Each generation seems to have its own generational stubbornness that can act as a roadblock to best intergenerational working. The best way of overcoming these is by talk and sharing so that we understand where each is coming from and develop middle working ground. – Alexis Caught, Millennial, trainer/consultant at Strategy Four
Millennials are right to push back against those who lump all people of their generation together in one bundle of characteristics and attributes (both negative and positive ones). But they often do the same thing when talking about and comparing themselves to Boomers.
Without cross-generational conversation we will not understand how to address different generations for business purposes. “I don’t think you can sell or teach the different generations if they don’t help you to structure your services and channels of communication.” (Kevin Doolan, Boomer, lawyer/consultant at Moller Professional Service Firm Group) [See Chapter 3 on Perspective and how to teach it.]
Why is it that so many professionals and executives fear showing emotion in business; fear showing the sides of themselves that define much of who they are and why they achieve? Many male clients have conveyed to me over the years the frustration that “nobody talks about feelings around here.”
Gen Xers are not immune to the “made to feel irrelevant” syndrome either. Will the Millennials leap over them in status before they can take the batons from the Boomer leaders?
The key to true confidence in navigating an organization during one’s early years is understanding the perspectives and expectations of those of older generations.
If you stick to your own assumptions, you will quickly become outdated. Your birthday is just accidental. Your
mind should be ageless. Your experience is enriched if you can share it.” (Sue Feldman, a leading-edge Boomer, former VP for Content Technologies at IDC Technologies, and current CEO at Synthexis)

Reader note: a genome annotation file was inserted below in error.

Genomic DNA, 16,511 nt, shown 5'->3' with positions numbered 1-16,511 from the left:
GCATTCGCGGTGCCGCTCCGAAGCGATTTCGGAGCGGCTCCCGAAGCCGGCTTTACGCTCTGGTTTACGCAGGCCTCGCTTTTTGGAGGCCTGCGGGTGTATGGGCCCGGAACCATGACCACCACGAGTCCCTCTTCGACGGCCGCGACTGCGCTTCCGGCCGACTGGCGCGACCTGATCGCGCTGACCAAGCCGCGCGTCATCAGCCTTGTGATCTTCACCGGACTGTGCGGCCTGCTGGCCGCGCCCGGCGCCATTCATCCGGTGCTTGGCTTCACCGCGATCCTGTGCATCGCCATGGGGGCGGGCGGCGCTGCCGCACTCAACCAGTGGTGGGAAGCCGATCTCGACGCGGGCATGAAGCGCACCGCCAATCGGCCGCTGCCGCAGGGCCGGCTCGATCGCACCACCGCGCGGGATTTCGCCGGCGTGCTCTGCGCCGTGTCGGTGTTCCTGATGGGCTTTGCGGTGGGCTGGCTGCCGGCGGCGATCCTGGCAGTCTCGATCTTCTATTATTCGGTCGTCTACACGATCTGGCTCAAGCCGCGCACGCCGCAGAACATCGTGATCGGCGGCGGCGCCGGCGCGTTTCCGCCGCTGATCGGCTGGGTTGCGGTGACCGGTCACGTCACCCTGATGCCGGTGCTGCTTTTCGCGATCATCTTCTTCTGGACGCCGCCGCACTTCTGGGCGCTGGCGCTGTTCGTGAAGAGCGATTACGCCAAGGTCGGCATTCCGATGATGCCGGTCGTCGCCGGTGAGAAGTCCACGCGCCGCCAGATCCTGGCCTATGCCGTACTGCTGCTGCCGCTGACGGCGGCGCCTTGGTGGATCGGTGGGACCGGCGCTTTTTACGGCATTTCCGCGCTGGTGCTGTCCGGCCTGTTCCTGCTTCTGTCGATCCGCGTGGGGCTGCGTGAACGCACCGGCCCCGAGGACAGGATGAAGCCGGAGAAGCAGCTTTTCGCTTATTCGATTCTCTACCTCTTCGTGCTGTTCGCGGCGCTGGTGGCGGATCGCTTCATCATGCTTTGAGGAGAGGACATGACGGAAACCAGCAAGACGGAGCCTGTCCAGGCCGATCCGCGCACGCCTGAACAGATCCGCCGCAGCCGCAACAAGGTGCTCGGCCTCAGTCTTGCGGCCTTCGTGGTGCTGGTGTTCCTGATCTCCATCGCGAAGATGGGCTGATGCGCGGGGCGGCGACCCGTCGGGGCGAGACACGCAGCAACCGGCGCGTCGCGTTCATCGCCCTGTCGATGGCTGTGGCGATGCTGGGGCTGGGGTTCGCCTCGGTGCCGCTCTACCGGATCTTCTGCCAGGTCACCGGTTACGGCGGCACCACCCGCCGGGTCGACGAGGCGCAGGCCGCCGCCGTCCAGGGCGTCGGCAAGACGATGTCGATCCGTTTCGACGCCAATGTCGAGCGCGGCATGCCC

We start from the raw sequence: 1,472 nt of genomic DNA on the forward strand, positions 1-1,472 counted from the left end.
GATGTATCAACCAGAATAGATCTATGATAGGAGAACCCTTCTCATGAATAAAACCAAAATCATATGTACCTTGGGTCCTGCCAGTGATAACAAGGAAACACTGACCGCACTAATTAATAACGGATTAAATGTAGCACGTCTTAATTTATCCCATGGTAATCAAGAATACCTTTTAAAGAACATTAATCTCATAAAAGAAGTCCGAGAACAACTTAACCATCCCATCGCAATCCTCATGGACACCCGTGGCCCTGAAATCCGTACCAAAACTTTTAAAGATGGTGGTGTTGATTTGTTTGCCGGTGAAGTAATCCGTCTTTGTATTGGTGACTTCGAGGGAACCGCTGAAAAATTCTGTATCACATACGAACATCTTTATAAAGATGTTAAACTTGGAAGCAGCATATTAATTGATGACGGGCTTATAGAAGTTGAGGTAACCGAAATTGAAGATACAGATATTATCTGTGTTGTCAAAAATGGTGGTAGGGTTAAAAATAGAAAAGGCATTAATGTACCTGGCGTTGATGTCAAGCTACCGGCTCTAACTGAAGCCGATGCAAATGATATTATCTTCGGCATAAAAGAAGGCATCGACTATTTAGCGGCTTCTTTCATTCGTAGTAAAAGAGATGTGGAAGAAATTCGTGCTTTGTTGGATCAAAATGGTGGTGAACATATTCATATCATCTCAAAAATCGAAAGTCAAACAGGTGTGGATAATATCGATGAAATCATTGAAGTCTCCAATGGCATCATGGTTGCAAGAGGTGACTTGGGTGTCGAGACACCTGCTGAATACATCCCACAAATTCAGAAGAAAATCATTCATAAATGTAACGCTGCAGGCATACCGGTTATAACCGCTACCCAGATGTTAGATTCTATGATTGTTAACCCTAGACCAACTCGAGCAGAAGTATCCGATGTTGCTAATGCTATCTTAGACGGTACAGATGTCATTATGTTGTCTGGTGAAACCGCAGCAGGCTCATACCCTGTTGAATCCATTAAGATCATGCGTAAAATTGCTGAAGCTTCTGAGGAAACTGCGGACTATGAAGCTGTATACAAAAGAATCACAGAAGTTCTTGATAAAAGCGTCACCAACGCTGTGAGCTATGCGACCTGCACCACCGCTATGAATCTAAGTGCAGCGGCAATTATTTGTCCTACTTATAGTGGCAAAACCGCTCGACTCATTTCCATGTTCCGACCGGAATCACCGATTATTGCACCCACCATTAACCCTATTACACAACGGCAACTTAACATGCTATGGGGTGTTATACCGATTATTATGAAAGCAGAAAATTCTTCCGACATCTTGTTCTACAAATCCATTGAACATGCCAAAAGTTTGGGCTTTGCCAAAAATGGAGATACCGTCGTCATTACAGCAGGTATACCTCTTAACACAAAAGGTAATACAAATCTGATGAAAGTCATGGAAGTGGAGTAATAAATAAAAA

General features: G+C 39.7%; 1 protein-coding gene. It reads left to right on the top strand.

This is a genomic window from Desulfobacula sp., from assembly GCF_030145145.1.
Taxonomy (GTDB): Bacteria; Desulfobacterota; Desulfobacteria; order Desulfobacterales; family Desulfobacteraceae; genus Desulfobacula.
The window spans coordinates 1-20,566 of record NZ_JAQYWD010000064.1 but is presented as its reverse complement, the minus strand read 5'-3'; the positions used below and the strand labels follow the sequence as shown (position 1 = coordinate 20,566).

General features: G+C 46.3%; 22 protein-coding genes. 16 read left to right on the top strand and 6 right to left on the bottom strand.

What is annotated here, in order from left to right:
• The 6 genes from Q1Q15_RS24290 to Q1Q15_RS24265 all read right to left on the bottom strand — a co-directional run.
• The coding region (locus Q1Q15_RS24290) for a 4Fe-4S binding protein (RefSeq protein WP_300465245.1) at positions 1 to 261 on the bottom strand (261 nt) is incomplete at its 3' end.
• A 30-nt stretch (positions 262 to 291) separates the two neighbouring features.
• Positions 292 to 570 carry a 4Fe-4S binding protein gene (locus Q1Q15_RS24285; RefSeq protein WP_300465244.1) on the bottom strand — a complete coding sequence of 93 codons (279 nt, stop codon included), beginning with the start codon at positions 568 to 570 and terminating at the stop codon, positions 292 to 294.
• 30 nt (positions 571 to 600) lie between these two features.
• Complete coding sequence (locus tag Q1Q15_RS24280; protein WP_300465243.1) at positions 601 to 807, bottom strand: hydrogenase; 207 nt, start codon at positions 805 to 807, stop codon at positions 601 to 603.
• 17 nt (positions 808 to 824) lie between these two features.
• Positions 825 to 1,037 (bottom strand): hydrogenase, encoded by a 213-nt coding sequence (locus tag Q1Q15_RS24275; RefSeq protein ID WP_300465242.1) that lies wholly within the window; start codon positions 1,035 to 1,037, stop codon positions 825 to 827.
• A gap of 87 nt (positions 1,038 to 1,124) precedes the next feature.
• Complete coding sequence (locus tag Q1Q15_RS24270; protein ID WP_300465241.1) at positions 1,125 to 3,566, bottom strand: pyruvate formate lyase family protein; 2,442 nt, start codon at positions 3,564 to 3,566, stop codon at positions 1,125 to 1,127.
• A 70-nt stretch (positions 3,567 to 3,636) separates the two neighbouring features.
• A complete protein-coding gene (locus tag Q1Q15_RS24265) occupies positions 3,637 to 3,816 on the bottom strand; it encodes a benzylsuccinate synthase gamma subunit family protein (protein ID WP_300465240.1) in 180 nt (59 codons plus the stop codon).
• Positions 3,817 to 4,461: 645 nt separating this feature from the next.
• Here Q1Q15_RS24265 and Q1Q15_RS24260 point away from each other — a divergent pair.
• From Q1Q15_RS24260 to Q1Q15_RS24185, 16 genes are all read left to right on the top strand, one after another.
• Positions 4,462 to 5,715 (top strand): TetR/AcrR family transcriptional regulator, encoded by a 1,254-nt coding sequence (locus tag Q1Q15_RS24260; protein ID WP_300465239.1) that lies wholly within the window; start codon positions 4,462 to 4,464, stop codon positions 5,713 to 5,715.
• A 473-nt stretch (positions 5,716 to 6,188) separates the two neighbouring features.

“Knowledge and skills in a highly-specialized area can only be passed on by one generation to the next by working together on projects. (Mary Jane Augustine, Boomer, law firm partner)
The founder of the organization resisted letting go, passing power to a successor, and accepting a new role. In their homework for a retreat, I had him and a few of the most senior partners write about and begin to design their desired legacy so that their contributions would be made clear and they had something to look forward to in their new roles. Through a planned process, the transitions came to pass—peacefully—and several years later the founder is in altered but highly respected roles.
“I get people to be curious about each other. It enables meaningful conversations to start among people of different generations and other diverse factors.”
“Like any relationship, individuals all have proclivities and foibles and there are some attitudes or behaviors that are more common in one generation than another,” said Rachel Happe, Gen Xer, founder/CEO, the Community Roundtable. “And you have to be curious enough to get past that.” You can’t google that - the most effective way to fulfill that curiosity is through conversation.
Attitude is key. Networking should be approached with curiosity and a sincere interest in the other person. (See guidelines for each generation, P. 110-111.)
Passion and a desire to connect will make you an energy magnet when you reach out.
Today, even in a mentoring culture, people need to take initiative to design their own career path and a plan for their professional development. Younger generations understand this best.
With Boomers: Avoid all whiffs of ageism and treat them in the youthful way they perceive themselves.
With Gen Xers: Be super aware of external perceptions. Get feedback regularly from clients, and do your market research
With Millennials: Provide a lot of guidance and frequent feedback without seeming condescending or treating them like kids. Be authentic, transparent, and relevant to the moment.
With Gen Zers: Spend time in person if possible. While they spend a lot of time
connecting on screens, put your devices away when with them outside of work-specific tasks.
Creating more boxes to check and forcing people to spend valuable time on useless paper-laden projects is not the answer. We need to understand types of workers better to support them appropriately.” --Alexis Caught, Millennial, trainer/consultant at Strategy Four
My vision is to see Cross-Generational Conversation Day instituted in organizations all over the United States and beyond as a focal point for uniting the generations.
Employers taking part in Cross-Generational Conversation Day send a clear message that their organization is committed to the advancement of engagement, productivity, meaningful communication, and collaboration among the generations at work.